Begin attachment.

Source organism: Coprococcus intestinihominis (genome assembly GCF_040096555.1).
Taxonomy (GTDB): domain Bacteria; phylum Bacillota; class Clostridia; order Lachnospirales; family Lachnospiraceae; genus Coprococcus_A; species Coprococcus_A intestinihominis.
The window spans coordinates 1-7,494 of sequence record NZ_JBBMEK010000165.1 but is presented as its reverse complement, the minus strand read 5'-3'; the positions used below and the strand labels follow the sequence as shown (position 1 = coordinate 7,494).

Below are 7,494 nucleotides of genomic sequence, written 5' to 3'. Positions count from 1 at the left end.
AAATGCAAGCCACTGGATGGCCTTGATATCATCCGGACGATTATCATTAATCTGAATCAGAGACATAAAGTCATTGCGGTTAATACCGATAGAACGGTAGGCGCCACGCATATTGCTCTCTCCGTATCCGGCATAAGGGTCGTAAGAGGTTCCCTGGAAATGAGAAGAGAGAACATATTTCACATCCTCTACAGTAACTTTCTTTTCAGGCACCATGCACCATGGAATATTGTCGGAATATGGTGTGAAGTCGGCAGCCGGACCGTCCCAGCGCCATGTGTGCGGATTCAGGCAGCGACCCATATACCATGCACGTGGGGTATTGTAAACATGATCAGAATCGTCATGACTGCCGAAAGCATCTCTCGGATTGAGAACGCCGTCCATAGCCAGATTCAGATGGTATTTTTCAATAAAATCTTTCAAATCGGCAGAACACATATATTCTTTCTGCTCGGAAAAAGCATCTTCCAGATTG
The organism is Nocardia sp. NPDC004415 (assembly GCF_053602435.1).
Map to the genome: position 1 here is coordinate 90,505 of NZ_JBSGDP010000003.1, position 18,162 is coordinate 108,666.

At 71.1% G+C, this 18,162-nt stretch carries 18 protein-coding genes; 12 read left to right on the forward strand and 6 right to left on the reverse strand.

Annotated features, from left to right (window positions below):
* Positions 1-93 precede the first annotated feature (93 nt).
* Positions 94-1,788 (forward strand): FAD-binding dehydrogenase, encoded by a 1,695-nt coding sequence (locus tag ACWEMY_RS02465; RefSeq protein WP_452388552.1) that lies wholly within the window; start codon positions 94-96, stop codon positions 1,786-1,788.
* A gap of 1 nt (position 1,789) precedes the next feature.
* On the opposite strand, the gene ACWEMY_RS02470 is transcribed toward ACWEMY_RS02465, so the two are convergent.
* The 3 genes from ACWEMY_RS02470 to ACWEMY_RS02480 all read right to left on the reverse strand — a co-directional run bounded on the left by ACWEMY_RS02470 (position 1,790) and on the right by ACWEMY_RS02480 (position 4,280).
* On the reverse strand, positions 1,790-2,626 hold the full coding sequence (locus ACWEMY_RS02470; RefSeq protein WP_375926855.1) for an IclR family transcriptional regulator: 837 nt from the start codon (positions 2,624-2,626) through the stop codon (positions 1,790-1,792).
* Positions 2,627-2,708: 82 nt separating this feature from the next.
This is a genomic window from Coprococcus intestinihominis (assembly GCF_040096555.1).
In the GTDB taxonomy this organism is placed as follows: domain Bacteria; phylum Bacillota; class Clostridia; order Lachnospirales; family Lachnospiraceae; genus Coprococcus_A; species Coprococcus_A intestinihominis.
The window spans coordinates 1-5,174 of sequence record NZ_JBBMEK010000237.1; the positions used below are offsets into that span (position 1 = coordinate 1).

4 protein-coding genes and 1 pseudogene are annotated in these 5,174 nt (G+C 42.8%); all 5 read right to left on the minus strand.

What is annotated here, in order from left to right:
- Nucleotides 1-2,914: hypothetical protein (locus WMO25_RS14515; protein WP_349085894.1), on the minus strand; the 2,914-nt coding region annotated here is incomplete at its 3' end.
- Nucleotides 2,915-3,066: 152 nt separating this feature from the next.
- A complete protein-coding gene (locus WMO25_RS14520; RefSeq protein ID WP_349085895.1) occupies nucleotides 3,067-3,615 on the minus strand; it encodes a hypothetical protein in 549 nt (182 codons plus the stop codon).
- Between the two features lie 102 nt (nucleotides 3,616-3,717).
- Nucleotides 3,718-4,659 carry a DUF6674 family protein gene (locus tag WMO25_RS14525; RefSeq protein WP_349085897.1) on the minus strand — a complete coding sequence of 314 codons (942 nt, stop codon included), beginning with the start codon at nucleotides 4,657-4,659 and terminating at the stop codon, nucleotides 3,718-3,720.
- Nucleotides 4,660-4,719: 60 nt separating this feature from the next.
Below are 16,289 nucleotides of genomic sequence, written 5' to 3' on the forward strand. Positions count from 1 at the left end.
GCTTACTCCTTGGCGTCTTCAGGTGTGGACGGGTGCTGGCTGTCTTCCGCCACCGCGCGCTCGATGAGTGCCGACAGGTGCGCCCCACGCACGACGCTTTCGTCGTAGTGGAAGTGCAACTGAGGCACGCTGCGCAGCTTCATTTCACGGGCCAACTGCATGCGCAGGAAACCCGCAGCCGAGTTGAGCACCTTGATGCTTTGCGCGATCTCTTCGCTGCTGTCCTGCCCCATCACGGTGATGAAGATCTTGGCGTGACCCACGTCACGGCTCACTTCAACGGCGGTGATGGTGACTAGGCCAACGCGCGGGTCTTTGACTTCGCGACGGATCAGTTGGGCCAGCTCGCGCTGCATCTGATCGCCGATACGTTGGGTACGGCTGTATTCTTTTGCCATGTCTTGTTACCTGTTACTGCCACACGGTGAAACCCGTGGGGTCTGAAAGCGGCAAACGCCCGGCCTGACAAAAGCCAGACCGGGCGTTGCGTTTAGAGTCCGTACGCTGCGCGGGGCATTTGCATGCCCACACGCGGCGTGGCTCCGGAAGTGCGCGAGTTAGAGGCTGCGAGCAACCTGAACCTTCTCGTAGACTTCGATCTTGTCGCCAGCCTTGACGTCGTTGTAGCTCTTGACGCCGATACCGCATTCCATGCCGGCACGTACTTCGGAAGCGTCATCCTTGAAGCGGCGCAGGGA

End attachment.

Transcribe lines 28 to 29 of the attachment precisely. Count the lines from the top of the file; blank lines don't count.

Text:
Below are 16,289 nucleotides of genomic sequence, written 5' to 3' on the forward strand. Positions count from 1 at the left end.
GCTTACTCCTTGGCGTCTTCAGGTGTGGACGGGTGCTGGCTGTCTTCCGCCACCGCGCGCTCGATGAGTGCCGACAGGTGCGCCCCACGCACGACGCTTTCGTCGTAGTGGAAGTGCAACTGAGGCACGCTGCGCAGCTTCATTTCACGGGCCAACTGCATGCGCAGGAAACCCGCAGCCGAGTTGAGCACCTTGATGCTTTGCGCGATCTCTTCGCTGCTGTCCTGCCCCATCACGGTGATGAAGATCTTGGCGTGACCCACGTCACGGCTCACTTCAACGGCGGTGATGGTGACTAGGCCAACGCGCGGGTCTTTGACTTCGCGACGGATCAGTTGGGCCAGCTCGCGCTGCATCTGATCGCCGATACGTTGGGTACGGCTGTATTCTTTTGCCATGTCTTGTTACCTGTTACTGCCACACGGTGAAACCCGTGGGGTCTGAAAGCGGCAAACGCCCGGCCTGACAAAAGCCAGACCGGGCGTTGCGTTTAGAGTCCGTACGCTGCGCGGGGCATTTGCATGCCCACACGCGGCGTGGCTCCGGAAGTGCGCGAGTTAGAGGCTGCGAGCAACCTGAACCTTCTCGTAGACTTCGATCTTGTCGCCAGCCTTGACGTCGTTGTAGCTCTTGACGCCGATACCGCATTCCATGCCGGCACGTACTTCGGAAGCGTCATCCTTGAAGCGGCGCAGGGA